Papaya

Initially green and somewhat bitter in taste, papayas are butter-yellowa when fully ripe and shaped like a pear. Their pale-orange flesh has dozens of small, black, gelitonous seeds at the center, similar to a melon.

Unripe papaya is used in some areas of the world as a vegetable substitute, but is not recommended as a food when green, unless cooked. Recommended ways to eat papaya includes its juice, which is sometimes added to other natural fruit juices because of its pleasing taste, but it’s also wonderful in salads, salsa, and, of course, all by itself.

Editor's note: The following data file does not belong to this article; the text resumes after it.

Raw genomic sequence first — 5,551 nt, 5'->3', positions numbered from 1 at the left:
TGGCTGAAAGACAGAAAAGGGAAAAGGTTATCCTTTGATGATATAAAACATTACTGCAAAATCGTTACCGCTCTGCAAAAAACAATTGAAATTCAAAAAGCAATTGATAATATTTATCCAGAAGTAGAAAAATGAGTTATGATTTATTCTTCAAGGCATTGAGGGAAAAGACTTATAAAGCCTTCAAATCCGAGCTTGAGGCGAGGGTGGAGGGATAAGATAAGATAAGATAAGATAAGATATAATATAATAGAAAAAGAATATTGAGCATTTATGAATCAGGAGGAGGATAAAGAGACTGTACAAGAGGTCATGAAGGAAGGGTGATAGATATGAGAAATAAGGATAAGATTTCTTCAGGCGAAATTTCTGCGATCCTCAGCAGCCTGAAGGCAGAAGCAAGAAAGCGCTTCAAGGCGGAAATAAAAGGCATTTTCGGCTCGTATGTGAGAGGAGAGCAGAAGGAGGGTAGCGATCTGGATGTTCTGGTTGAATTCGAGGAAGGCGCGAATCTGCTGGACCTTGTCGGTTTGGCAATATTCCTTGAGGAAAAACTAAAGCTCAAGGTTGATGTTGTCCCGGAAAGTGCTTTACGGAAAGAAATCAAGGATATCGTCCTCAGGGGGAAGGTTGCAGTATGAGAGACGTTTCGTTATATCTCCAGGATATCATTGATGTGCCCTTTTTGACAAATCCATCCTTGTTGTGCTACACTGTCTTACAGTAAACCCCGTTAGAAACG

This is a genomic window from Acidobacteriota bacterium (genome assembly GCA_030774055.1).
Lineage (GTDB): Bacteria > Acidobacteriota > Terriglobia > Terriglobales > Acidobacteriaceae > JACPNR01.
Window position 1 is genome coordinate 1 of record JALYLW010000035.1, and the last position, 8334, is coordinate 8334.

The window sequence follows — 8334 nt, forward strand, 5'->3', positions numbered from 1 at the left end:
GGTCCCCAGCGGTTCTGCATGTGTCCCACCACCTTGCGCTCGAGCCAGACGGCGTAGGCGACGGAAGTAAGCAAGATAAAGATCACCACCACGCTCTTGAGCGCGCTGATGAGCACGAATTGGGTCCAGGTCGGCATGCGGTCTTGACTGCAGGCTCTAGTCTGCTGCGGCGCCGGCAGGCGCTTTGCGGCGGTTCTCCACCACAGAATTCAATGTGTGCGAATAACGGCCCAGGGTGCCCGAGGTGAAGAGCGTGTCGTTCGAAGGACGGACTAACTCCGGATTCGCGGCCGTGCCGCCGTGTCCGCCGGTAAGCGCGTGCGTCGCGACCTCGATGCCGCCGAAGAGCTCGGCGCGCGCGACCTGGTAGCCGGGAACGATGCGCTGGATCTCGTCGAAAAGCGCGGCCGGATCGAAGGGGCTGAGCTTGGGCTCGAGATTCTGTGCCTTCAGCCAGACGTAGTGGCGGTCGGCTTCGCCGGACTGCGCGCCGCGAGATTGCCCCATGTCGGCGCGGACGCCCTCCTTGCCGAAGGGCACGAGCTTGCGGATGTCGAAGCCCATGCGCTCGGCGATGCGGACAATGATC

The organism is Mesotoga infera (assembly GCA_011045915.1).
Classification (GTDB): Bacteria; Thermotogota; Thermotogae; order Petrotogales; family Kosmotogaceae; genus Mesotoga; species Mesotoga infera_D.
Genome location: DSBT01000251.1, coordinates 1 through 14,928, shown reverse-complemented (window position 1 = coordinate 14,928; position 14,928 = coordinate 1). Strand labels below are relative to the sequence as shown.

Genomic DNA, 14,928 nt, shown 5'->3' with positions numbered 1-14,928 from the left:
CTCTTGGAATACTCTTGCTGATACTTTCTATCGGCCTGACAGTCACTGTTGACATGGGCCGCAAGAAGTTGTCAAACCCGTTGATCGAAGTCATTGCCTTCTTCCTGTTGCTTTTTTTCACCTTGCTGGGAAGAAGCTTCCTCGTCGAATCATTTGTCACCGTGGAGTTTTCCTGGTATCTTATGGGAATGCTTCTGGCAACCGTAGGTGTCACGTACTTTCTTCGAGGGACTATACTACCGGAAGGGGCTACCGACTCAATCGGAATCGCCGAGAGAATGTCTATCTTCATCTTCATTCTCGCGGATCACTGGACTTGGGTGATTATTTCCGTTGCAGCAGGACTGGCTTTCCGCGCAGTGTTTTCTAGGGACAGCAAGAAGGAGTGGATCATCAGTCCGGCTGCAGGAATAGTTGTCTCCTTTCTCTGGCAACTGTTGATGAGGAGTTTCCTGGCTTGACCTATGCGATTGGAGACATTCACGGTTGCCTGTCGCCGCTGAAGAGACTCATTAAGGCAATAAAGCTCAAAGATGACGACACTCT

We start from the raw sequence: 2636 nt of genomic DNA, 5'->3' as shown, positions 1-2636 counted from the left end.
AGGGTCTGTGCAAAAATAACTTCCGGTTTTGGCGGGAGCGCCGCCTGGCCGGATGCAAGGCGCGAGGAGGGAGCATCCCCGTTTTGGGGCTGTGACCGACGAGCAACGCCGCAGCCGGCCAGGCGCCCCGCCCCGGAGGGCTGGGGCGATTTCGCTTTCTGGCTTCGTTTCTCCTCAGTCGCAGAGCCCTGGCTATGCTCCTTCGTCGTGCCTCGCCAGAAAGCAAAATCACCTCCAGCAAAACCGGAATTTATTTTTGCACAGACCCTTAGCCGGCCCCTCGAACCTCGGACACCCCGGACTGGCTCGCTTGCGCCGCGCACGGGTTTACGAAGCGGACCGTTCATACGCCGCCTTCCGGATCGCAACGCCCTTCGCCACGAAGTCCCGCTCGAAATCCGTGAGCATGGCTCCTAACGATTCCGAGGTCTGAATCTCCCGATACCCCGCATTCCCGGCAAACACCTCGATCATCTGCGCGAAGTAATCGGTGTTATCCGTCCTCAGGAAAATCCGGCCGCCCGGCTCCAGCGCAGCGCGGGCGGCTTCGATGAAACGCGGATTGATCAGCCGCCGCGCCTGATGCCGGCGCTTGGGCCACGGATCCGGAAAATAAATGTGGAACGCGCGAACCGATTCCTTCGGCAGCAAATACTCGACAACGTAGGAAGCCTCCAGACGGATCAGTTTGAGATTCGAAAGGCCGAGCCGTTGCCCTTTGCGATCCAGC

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Papaya is a natural remedy for many ailments, including atherosclerosis, heart disease, and rheumatoid arthritis, and helps keep your digestive and immune systems healthy. Papaya also contains the flavonoid beta carotene, which studies have proven to help protect against lung and mouth cancers. Other flavonoids, namely lutein, zeaxanthin, and cryptoxanthins, have potent antioxidant properties against free radicals that can wear down your body and cause premature aging and degenerative diseases.